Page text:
Go into every single day a better version of who you were when the alarm clock went off that morning. – Hal Elrod
Here’s a thing about me: I’m a night owl. I can wake up early (before 7am) if I’m forced to, but it’s never by choice. I’m really only functional by 9, with a (second) cup of coffee in hand.
That being said, I’m fascinated by the concept of the morning routine. Well, really I am fascinated by any concept that is nearly universally practiced and preached by the most successful people in the world. And morning routines consistently are.
I once read Laura Vanderkam’s What the Most Successful People Do Before Breakfast. I don’t eat breakfast (I should probably add it to my morning routine), but I loved the idea. A lot of researchers—like Laura—recommend getting up early and using those early morning hours (while the rest of the world is sleeping) to catch up on those things that are most important to you.
While I’ve always seen the value in that—especially if you have to leave your house to work for someone else for several hours of the day—I also felt that it was more important to recognize my idiosyncrasies (such as my nocturnal tendencies) and work with them, not against them.
I also assumed, once I began working for myself, that I wouldn’t have to wake up any earlier anyway. If I could get moving by 9, and I wanted to work on my memoir instead of checking email first thing, well it was my prerogative whether or not I did just that.
It’s so cute how I thought that. That’s never the way it goes, is it?
The reason the most successful people establish and maintain their morning routines before breakfast is because it gives them a head start. It allows them to focus on those projects or relationships that are most important to them, while their willpower is fresh, their optimism is high, and their attention isn’t being pulled in several other directions.
It doesn’t matter if you work at a traditional 9-to-5 or you work for yourself, whether you’re single or you have five kids—there will always be someone or something else that wants your attention. Something that is begging to be your focus, instead of the something or someone to which you planned to dedicate your time, energy, and attention.
As a newbie soloprenuer, I’ve added some good habits to my mornings: writing in my gratitude journal, meditating for at least 10 minutes, and reviewing my quarterly goals—but all too often, I’ve often fallen into the same routine I was used to before. I check email first thing, put out “fires”, check social media, and use my “morning routine” merely as a way to remember to take my vitamins and drink a green smoothie every morning.
But my focus is rarely on the projects and people I value most. And, in April, I want to change that.
* * *
Sure, I could be successful enough just following the basic habits I’ve developed—I drink a smoothie, floss my teeth, and go to spin class three times a week, after all. (To clarify, I do the first two things DAILY.) I want my morning routine to not just encourage good habits, but to take me closer to my goals, though.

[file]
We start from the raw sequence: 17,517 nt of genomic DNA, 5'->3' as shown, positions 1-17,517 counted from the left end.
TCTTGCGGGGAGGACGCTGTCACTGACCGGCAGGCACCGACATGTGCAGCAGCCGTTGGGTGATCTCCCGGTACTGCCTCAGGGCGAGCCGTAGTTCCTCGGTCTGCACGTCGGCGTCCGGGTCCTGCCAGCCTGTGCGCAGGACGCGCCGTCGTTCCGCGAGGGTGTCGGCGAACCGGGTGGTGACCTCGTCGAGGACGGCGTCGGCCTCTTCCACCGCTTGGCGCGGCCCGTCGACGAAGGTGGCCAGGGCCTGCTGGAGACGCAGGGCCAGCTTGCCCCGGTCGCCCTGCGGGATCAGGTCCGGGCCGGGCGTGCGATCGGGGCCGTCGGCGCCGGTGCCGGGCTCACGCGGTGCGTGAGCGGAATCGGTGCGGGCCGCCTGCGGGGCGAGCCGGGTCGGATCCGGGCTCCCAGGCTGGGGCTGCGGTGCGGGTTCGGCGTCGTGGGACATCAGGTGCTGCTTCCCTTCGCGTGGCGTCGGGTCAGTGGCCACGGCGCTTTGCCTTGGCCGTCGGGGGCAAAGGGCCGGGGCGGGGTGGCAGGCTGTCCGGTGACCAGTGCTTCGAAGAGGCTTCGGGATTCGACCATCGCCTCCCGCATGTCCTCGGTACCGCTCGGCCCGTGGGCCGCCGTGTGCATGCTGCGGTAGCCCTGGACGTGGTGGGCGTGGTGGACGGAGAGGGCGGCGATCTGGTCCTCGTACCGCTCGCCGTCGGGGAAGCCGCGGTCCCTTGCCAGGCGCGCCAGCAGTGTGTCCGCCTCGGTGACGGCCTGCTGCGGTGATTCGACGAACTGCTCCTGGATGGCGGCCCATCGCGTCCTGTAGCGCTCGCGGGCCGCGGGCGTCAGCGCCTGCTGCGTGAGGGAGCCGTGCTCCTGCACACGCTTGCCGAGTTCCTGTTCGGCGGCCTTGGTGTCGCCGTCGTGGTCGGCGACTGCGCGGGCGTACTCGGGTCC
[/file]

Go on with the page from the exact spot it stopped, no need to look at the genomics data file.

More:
And, “answer all of the emails” isn’t one of them. More power to ‘ya, if it’s one of yours.
So, which activities are the most important for me? These are a start:
– Creative writing—and pitching said writing for publication
– Writing and sharing relevant, valuable content on this blog
– Find a healthy balance between my creative writing and the writing that pays me
Knowing that, I crafted the following morning routine (following the advice of both Vanderkam and The Miracle Morning author, Hal Elrod). The first hour (at least) of my day will be spent doing the following:
Jenna’s Morning Routine
– Meditating for 10 (or more!) minutes
– Writing in gratitude journal
– Focusing on positive affirmations: Here’s one example of mine: I am a talented, published, well-respected writer. I write to share personal experiences that provide value in two ways: by helping people through similar situations, and by proving that everyone’s story is worth telling. I’m a great writer, when I focus on how I can best serve my target reader, and I will write daily to curate the stories I have to share.
– Practicing creative visualization: For me, this would include visualize writing and publishing with ease, without writers’ block or fear of a critical audience.
– Exercising: I’ve long wanted to incorporate yoga into my exercise practice, and it seems a quick, efficient exercise that I can add to my daily routine.
– Journaling: Loosely following the concept of Julia Cameron’s Morning Pages, I plan to use part of my morning routine to simply free-write.
– Reading a personal development book: Right now, it’s (not-so-coincidentally) Hal Elrod’s The Miracle Morning!
And, the only rules?
– Wake up at 6am to start (no snooze button!)
– Only washing my face & brushing my teeth may come first
– Weekends count—no taking Saturday & Sunday off
And my one goal for April? To implement and maintain it daily.
What about you? What’s your morning routine? Your April goal(s)? Let me know in the comments below!